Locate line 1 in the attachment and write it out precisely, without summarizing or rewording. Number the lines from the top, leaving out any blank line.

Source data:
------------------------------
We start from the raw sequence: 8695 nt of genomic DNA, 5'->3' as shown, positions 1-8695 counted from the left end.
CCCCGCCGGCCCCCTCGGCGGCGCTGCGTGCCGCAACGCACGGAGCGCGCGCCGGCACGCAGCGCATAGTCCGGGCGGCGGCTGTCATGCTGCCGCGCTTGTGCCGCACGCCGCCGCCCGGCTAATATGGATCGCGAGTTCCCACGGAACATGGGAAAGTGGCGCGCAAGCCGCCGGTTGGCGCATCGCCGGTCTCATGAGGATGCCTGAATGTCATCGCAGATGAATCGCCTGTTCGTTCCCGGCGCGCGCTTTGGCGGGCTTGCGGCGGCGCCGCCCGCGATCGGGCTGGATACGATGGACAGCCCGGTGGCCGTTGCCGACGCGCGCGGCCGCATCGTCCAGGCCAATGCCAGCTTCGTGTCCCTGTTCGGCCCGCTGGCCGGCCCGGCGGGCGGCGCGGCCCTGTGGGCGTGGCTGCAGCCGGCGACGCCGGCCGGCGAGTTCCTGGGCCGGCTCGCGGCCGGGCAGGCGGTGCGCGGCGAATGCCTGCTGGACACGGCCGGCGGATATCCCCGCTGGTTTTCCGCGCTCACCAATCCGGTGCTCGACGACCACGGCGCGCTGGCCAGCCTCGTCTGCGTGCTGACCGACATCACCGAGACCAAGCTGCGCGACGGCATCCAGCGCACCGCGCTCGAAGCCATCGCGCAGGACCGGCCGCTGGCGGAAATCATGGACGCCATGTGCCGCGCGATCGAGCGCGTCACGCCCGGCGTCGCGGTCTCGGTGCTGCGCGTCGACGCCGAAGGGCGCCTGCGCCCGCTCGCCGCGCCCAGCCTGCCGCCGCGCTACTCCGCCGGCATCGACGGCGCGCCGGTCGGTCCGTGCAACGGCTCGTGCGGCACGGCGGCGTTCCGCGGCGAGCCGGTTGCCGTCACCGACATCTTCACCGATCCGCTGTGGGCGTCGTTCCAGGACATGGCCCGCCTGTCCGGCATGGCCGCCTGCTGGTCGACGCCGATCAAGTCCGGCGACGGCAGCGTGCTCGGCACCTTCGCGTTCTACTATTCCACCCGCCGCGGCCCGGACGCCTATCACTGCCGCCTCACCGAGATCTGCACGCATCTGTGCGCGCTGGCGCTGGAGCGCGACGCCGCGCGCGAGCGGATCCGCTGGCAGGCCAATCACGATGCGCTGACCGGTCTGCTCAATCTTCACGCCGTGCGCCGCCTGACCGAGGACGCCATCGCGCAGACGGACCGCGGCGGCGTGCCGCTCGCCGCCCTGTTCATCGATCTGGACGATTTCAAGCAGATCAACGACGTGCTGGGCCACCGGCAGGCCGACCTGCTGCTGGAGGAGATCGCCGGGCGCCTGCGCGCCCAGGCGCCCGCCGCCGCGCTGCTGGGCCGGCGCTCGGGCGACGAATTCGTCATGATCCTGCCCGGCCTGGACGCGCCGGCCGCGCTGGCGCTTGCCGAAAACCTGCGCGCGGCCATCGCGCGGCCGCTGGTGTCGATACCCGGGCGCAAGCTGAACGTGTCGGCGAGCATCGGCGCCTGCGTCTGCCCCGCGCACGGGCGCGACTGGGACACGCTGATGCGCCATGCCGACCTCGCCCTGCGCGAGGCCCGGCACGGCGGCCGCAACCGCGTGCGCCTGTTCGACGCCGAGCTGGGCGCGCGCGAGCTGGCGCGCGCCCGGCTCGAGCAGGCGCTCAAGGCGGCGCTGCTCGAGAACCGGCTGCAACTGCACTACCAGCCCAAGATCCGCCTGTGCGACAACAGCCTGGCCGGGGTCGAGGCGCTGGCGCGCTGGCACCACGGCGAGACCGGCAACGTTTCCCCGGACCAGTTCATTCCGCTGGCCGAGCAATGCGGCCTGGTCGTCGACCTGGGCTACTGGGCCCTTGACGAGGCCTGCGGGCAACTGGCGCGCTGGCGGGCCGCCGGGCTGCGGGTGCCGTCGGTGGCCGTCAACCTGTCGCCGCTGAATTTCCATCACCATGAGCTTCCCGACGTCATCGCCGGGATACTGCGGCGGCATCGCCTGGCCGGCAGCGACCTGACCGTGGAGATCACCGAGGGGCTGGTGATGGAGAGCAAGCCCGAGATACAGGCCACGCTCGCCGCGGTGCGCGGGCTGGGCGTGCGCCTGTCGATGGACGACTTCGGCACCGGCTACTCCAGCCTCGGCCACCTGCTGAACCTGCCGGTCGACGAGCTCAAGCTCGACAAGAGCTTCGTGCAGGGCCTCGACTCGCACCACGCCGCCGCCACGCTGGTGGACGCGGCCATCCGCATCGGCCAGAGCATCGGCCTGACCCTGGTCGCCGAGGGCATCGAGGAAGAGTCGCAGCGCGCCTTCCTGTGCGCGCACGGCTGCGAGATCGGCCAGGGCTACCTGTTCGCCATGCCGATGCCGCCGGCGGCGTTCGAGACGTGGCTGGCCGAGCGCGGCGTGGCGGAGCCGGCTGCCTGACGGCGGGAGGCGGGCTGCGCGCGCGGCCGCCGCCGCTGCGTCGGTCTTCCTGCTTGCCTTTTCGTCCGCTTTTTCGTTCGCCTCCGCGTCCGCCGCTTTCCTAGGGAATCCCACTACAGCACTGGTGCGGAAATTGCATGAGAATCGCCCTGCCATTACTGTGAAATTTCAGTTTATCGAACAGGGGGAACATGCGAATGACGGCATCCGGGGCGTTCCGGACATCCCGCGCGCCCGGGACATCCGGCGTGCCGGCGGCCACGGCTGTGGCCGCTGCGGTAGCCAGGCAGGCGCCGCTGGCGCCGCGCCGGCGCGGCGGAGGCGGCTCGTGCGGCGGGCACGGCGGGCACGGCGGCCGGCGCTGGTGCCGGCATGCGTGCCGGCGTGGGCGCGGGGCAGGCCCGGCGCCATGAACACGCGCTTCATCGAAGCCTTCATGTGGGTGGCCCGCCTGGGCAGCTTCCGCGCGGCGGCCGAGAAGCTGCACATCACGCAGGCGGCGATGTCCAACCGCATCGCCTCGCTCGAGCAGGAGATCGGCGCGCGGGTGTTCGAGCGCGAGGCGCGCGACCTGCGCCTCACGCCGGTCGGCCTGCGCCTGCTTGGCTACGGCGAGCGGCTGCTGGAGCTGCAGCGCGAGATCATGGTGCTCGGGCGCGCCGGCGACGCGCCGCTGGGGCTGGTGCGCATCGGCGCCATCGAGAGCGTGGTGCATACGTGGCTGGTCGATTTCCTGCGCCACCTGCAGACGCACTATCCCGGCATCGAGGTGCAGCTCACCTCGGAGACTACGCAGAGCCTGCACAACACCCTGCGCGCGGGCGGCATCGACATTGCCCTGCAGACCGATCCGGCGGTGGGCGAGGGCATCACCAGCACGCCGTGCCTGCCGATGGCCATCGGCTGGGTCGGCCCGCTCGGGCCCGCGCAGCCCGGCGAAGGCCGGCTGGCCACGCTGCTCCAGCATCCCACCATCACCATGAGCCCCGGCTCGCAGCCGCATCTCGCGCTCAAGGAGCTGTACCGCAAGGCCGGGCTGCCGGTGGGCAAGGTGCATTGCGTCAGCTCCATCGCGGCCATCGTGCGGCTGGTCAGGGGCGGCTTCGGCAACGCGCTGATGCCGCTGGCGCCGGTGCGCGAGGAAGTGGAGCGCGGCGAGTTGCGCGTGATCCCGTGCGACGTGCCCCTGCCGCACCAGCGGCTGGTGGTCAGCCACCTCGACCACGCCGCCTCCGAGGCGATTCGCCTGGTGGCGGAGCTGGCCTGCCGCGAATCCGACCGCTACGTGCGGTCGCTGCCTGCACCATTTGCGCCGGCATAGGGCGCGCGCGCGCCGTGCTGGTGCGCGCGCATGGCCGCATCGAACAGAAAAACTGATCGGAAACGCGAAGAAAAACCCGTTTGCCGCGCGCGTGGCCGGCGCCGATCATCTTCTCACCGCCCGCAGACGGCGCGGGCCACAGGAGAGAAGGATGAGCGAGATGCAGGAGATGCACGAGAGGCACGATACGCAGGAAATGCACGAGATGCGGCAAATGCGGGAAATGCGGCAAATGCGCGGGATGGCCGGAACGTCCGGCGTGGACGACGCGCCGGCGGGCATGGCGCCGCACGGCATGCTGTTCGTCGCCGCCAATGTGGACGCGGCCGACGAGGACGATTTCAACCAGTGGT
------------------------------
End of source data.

We start from the raw sequence: 8695 nt of genomic DNA, 5'->3' as shown, positions 1-8695 counted from the left end.